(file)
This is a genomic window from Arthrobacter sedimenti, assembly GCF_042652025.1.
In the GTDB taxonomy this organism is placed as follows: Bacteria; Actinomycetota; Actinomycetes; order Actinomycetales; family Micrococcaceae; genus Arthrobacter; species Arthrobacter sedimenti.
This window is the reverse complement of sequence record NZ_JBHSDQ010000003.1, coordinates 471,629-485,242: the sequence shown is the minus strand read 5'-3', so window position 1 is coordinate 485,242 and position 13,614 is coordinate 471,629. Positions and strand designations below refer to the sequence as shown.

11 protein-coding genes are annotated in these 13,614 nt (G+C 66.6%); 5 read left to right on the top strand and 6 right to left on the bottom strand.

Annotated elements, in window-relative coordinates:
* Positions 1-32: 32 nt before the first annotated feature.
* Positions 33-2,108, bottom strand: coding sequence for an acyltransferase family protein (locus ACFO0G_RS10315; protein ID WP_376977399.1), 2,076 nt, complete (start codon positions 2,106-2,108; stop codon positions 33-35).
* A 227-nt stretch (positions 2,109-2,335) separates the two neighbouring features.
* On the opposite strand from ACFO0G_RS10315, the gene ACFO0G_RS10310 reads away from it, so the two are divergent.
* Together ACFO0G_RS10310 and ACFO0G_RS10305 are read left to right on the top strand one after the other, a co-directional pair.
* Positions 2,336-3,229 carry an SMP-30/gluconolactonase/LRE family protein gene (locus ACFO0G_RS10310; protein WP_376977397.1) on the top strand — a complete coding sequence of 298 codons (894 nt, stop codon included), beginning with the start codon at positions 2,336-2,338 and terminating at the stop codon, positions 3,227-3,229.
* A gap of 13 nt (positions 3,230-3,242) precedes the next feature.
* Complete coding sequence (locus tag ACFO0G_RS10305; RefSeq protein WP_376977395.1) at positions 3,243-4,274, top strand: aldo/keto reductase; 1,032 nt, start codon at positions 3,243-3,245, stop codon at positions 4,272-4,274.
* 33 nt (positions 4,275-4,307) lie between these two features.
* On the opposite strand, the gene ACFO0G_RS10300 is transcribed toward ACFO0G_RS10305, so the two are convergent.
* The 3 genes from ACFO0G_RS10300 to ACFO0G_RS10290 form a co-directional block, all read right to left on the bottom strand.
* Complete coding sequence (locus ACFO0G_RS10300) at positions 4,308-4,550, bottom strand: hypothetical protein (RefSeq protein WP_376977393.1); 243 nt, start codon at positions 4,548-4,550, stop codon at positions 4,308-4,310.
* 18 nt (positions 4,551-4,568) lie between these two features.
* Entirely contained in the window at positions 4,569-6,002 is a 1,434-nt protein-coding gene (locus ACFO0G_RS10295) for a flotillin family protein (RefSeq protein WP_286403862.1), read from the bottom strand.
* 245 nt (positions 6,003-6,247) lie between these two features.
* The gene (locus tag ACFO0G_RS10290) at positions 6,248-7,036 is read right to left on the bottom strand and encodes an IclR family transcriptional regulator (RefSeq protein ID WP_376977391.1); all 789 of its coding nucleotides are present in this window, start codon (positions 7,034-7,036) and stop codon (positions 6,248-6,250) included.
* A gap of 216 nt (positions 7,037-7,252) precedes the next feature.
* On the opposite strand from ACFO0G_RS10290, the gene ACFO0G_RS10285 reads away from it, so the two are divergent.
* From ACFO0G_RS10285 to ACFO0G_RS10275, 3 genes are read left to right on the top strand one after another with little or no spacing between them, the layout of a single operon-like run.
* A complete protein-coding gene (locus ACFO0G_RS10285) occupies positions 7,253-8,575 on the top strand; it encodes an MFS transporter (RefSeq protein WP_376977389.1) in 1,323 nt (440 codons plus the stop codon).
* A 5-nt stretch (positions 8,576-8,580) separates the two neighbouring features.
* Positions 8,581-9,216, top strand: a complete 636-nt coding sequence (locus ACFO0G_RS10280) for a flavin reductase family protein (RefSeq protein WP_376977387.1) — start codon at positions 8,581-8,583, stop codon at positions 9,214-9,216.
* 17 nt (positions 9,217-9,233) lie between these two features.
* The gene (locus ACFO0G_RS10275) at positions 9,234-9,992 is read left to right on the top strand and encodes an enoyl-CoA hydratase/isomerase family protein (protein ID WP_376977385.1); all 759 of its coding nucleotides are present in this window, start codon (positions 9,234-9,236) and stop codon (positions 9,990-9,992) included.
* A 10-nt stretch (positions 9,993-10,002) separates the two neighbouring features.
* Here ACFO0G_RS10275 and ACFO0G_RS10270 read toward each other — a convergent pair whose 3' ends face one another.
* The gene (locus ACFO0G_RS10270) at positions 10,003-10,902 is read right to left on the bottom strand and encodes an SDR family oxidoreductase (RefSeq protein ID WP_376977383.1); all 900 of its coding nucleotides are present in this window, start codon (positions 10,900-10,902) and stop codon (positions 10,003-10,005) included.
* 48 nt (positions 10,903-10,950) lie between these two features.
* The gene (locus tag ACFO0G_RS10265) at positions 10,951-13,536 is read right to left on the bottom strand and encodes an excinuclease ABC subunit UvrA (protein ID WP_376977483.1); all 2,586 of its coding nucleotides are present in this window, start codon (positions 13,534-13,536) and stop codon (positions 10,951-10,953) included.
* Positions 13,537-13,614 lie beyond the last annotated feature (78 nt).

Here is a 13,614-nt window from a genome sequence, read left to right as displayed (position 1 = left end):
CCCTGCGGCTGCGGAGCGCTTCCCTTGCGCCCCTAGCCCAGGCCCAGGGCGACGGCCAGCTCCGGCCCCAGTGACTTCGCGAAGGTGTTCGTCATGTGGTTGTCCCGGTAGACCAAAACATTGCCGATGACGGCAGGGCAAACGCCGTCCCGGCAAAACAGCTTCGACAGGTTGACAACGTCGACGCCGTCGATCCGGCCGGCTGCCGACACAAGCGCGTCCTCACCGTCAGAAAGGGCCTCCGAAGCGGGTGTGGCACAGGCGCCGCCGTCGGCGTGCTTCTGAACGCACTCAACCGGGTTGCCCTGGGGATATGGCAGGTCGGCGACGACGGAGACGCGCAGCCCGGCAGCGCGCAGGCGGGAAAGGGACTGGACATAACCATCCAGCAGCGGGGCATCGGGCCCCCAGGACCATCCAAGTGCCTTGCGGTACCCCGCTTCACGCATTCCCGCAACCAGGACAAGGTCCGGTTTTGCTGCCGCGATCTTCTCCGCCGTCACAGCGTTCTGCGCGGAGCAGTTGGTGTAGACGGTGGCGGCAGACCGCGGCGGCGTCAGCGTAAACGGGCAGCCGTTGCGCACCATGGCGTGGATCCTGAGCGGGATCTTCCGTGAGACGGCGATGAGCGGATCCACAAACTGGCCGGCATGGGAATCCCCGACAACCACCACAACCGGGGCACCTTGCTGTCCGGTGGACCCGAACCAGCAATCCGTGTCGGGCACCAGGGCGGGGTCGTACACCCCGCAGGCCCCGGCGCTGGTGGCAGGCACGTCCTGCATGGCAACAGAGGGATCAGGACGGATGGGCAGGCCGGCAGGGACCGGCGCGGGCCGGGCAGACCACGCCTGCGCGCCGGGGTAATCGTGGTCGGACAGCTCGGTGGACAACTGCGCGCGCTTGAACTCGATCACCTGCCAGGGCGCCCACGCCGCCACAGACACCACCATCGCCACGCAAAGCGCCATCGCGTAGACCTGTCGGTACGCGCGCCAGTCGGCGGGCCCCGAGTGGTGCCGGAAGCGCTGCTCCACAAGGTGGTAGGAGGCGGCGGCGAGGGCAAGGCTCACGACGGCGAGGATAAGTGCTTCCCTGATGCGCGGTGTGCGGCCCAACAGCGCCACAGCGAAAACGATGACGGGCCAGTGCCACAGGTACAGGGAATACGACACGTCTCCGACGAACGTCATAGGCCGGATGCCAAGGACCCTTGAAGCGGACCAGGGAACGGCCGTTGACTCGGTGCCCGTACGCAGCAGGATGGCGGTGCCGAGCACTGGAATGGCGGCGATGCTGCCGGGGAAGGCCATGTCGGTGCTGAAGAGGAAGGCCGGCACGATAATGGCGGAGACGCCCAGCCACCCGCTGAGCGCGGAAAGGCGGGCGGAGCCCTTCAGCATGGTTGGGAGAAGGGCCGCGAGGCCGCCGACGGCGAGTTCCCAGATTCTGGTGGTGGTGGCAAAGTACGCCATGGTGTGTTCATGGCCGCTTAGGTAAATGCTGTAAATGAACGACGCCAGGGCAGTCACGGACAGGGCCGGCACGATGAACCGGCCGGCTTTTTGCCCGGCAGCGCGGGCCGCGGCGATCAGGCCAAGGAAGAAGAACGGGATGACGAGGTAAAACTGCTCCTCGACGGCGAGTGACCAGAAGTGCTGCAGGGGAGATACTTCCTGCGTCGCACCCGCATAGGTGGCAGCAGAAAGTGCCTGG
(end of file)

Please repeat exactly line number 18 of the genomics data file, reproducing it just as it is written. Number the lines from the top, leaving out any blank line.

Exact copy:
* 18 nt (positions 4,551-4,568) lie between these two features.